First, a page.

Interesting. What about poverty rates? I'm asking for this information because stats in a vacuum don't mean much since drug use is affected by external factors, namely socio-economics.

    The headquarters for my writing:
    hummusandkimchi.blogspot.com

    http://us.battle.net/d3/en/profile/FriedRice-1814/hero/11834264
  • Fleck0Fleck0 Registered User regular
    edited July 2007
    What are peoples opinion on medical marijuana?

    California has all but accepted this practice, while I think up to 11 states followed suit,

    steam_sig.png
  • FeralFeral Who needs a medical license when you've got style? Registered User regular
    edited July 2007
    Fleck0 wrote: »
    What are peoples opinion on medical marijuana?

    California has all but accepted this practice, while I think up to 11 states followed suit,

    Medical marijuana is de facto legalization.
    Therefore, I'm all for it.

    every person who doesn't like an acquired taste always seems to think everyone who likes it is faking it. it should be an official fallacy.
    the "no true scotch, man" fallacy.
  • redxredx Bow Down! Before the power of Santa!Registered User regular
    edited July 2007
    Fleck0 wrote: »
    What are peoples opinion on medical marijuana?

    California has all but accepted this practice, while I think up to 11 states followed suit,

    It improves the lives of a lot of people who are suffering. It is good.

    Probably helps to increase the social acceptability of smoking pot too, which is also good.

    It will make it more easy to study the long term effects of smoking pot. Also good.

    It might be a small step on the path to total decriminalization/legalization, but that is just a pipe dream.

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  • NogsNogs Crap, crap, mega crap. Registered User regular
    edited July 2007
    Prescription drugs are pretty important a lot of the times for various reasons.

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  • redxredx Bow Down! Before the power of Santa!Registered User regular
    edited July 2007
    Pot is not actually prescription drug anywhere in the states, IIRC

    Bow Down, Bow Down
    Before the power of Santa
    Or be crushed, be crushed
    By his jolly boots of doom.
  • Fleck0Fleck0 Registered User regular
    edited July 2007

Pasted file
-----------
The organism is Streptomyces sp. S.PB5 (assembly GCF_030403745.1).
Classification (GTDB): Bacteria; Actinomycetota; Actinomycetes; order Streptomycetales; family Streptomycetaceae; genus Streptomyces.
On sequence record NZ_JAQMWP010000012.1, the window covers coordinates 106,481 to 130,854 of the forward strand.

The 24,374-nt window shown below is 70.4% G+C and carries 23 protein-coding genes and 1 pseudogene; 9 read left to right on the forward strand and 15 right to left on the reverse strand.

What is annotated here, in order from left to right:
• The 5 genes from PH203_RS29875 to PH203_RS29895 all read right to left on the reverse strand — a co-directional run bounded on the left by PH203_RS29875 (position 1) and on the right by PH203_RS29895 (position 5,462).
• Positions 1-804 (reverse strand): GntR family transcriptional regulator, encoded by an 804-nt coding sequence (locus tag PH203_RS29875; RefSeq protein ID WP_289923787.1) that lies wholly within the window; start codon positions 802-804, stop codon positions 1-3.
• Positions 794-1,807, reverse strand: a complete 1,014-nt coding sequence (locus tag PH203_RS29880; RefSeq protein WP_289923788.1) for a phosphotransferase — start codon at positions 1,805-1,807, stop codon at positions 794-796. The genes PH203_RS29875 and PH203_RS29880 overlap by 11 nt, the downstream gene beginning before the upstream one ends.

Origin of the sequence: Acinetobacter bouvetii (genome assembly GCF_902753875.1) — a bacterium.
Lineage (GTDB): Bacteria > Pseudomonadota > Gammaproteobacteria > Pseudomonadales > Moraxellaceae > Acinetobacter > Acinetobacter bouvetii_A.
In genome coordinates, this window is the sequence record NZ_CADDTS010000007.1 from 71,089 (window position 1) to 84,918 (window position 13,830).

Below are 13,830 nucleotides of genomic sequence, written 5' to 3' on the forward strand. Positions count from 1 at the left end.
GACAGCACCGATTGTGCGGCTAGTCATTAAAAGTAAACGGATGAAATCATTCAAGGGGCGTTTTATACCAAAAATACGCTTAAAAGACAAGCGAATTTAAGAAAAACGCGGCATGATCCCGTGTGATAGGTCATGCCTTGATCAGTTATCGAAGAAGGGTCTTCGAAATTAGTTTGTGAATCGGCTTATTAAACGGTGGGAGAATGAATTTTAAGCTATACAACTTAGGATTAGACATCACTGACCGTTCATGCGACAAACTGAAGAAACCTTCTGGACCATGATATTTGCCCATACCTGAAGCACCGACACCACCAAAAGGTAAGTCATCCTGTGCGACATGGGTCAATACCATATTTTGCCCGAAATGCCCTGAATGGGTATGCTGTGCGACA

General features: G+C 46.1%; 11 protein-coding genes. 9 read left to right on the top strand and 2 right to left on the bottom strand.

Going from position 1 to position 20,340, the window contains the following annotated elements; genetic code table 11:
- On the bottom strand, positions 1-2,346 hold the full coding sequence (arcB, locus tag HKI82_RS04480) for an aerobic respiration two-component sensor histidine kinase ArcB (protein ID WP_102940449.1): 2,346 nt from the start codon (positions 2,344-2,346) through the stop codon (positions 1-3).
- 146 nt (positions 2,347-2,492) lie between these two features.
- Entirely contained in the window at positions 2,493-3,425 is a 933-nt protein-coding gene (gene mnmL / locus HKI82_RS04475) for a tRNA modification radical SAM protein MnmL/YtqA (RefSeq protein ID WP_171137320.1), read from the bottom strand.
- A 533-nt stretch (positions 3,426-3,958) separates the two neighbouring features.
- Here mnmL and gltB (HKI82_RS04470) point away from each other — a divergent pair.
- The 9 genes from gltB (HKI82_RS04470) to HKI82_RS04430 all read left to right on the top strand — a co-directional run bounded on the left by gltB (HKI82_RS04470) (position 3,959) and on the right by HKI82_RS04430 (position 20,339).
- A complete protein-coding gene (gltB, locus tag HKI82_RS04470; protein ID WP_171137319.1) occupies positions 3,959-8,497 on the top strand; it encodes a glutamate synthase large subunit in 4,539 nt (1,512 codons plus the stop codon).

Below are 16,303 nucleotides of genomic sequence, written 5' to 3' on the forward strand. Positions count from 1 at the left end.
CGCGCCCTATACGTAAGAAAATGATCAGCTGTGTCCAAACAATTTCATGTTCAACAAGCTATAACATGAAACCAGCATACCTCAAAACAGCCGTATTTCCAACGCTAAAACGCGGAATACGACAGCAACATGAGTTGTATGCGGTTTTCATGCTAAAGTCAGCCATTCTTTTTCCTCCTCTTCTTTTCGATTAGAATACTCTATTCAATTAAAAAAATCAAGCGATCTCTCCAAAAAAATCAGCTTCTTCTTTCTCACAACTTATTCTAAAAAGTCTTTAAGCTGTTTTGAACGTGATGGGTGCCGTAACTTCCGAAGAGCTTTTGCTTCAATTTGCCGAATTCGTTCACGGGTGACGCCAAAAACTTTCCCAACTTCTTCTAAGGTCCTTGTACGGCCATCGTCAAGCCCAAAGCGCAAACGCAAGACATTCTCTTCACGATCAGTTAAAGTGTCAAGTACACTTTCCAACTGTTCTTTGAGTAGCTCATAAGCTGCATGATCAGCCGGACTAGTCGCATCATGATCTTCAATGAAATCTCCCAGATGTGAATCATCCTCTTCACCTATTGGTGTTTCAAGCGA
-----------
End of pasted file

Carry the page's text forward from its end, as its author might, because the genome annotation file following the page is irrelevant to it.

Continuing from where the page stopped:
redx wrote: »
    Pot is not actually prescription drug anywhere in the states, IIRC

    technically true, it's sort of a slang term. But in several states with a referral from a doctor a patient can legally posses, consume and grow up to 8 oz. of marijuana and state officers have no authority to do anything

    lots of info here http://www.canorml.org/

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  • ThanatosThanatos Registered User regular
    edited July 2007
    Fleck0 wrote: »
    redx wrote: »
    Pot is not actually prescription drug anywhere in the states, IIRC
    technically true, it's sort of a slang term. But in several states with a referral from a doctor a patient can legally posses, consume and grow up to 8 oz. of marijuana and state officers have no authority to do anything

    lots of info here http://www.canorml.org/
    This is not true. Most of these laws have been overruled by the Supreme Court.

    This is not to say that the state officers do not have discretion in whether or not they arrest you, just to say that they could, at any point, arrest you if they chose to do so.

  • Fleck0Fleck0 Registered User regular
    edited July 2007
    Thanatos wrote: »
    Fleck0 wrote: »
    redx wrote: »
    Pot is not actually prescription drug anywhere in the states, IIRC
    technically true, it's sort of a slang term. But in several states with a referral from a doctor a patient can legally posses, consume and grow up to 8 oz. of marijuana and state officers have no authority to do anything

    lots of info here http://www.canorml.org/
    This is not true. Most of these laws have been overruled by the Supreme Court.

    This is not to say that the state officers do not have discretion in whether or not they arrest you, just to say that they could, at any point, arrest you if they chose to do so.

    it's still legal to sell through state sanctioned dispensaries. It's just still illegal at the federal level. But that hasn't really stopped anyone so far

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  • FeralFeral Who needs a medical license when you've got style? Registered User regular
    edited July 2007
    Fleck0 wrote: »
    it's still legal to sell through state sanctioned dispensaries. It's just still illegal at the federal level. But that hasn't really stopped anyone so far

    That just means that, yes Virginia, it's still illegal.

    And, yes, it has stopped people.

    every person who doesn't like an acquired taste always seems to think everyone who likes it is faking it. it should be an official fallacy.
    the "no true scotch, man" fallacy.